The G-Pak Holden Torana was the poor cousin of the SL/R, but with a 620hp LS7 under the bonnet, Matthew Klauss's retrotech beast has hit the steroids pretty hard
This article on Matthew's G-Pak Torana was originally published in the December 2011 issue of Street Machine
I DON’T want a bloody G-Pak!” That’s what Matthew Klauss said when his buddy told him of a mint low-kilometre example for sale. Like any self-respecting Aussie, Matt grew up lusting after home-grown Bathurst hero cars, specifically the ones with big flares, bulging rubber, bent eights and ‘SL/R 5000’ boldly plastered down the side.
The Torana G-Pak was released in early '75 as a poverty pack-based sporty special with bucket seats, centre console and SL/R-inspired instrumentation - and was available in three colour combos including Absinth Yellow with Tuxedo Black stripes
“I wasn’t interested but he kept at me to come and have a look at it. Eventually I caved, and when I did I found this gorgeous little car in awesome condition with only 15,000km on the clock and not a hint of rust in it. It’d been sitting under a cover in a shed for years, and I knew it was the shell I’d been waiting for.”
Rust-free Torries are a rarity these days so Matt snapped it up. But while the temptation to build an SL/R mock-up was always there, the G-Pak theme grew on him as the weeks wore on and soon enough he made the decision to embrace it fully.
The shell was stripped and restored to its former glory, refinished in retina-searing Absinth Yellow duco with loud-and-proud G-Pak livery. One thing Matt wasn’t prepared to compromise on was the width of his rear boots so mini-tubs were added to achieve a fat-tyred stance without flaring the guards.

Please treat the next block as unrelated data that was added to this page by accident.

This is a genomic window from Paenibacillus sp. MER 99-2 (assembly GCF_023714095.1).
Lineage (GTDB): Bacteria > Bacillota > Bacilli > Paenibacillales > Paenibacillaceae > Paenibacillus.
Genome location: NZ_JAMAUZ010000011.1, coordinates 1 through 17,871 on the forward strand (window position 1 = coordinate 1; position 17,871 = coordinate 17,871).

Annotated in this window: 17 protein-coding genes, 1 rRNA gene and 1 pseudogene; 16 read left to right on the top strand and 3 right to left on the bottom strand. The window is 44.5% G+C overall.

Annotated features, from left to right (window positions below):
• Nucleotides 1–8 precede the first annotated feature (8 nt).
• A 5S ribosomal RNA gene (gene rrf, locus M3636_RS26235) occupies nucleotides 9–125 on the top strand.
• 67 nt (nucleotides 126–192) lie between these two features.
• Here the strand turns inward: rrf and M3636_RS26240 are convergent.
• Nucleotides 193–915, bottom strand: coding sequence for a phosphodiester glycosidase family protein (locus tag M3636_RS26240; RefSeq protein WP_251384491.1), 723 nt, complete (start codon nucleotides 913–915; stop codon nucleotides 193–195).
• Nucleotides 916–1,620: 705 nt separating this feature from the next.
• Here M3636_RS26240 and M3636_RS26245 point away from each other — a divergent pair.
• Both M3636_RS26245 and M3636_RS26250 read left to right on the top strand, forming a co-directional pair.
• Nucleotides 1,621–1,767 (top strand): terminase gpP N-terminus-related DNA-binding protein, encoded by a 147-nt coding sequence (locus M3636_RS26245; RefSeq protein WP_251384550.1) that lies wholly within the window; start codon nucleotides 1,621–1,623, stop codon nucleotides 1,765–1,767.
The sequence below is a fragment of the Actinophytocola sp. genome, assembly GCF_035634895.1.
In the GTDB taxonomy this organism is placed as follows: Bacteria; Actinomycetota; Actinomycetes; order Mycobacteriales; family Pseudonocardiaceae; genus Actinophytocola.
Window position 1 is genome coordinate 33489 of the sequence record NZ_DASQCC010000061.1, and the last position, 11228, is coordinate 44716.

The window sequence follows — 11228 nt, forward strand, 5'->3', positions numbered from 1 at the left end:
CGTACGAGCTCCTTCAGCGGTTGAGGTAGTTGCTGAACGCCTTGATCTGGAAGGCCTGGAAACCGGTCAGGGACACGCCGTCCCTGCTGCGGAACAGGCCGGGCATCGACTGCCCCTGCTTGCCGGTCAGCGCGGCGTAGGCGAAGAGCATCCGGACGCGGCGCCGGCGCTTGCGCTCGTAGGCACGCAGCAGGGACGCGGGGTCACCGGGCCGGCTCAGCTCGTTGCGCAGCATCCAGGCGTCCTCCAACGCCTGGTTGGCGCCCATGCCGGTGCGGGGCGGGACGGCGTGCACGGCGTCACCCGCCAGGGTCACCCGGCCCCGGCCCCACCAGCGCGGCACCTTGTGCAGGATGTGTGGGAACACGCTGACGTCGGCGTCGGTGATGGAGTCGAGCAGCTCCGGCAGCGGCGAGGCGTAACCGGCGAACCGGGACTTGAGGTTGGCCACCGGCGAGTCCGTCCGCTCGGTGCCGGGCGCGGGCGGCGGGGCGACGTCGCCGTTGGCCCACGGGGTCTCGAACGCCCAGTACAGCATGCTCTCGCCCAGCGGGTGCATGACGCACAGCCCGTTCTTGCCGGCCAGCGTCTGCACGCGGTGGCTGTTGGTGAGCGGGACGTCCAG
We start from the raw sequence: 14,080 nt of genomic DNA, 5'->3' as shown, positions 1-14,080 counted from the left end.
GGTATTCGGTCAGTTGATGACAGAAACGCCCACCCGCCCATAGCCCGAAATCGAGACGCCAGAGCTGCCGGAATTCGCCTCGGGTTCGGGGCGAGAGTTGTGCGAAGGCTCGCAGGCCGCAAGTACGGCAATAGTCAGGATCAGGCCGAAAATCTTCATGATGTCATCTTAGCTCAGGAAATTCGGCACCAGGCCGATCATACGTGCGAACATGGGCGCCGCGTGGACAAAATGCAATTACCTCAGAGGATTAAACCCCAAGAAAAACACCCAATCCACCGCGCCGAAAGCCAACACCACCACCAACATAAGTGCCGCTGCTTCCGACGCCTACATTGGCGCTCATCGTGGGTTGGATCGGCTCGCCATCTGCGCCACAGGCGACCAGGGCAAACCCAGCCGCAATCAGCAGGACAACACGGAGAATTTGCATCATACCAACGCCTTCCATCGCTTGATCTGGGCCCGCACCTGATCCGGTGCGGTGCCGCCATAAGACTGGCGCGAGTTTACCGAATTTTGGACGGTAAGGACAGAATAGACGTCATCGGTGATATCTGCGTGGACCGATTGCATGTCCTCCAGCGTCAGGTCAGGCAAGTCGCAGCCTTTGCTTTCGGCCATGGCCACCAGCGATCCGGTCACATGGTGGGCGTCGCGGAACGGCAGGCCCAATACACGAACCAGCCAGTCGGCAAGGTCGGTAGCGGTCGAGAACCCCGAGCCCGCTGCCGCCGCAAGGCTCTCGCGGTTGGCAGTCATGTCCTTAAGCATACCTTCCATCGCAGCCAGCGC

After running it around for a while with a triple-carbed 202, Matt slotted in his engine of choice — a cantankerous 355ci stroker Holden with dash-nine heads, four-bolt mains, Harrop single-plane manifold and more than 500hp.
“It was a really staunch little motor and the car ran a one-off 10.30 before getting booted off the track but it was a pig to drive on the street and it only lasted six months before carking it in spectacular fashion on the dyno at Kandos,” Matt says.
After burning up a wad of cash on a highly strung donk that couldn’t go the distance, he was faced with the age-old conundrum of how to get improved reliability and driveability without compromising on performance. The answer was a hefty dose of modern muscle. Not to mention a heap more cubes.
GSTRNG runs a host of trick details - Billet Specialties rocker covers, a Tru Trac billet pulley system, Ring Bros bonnet hinges, custom catch cans, braided lines and Earl's fittings from front to back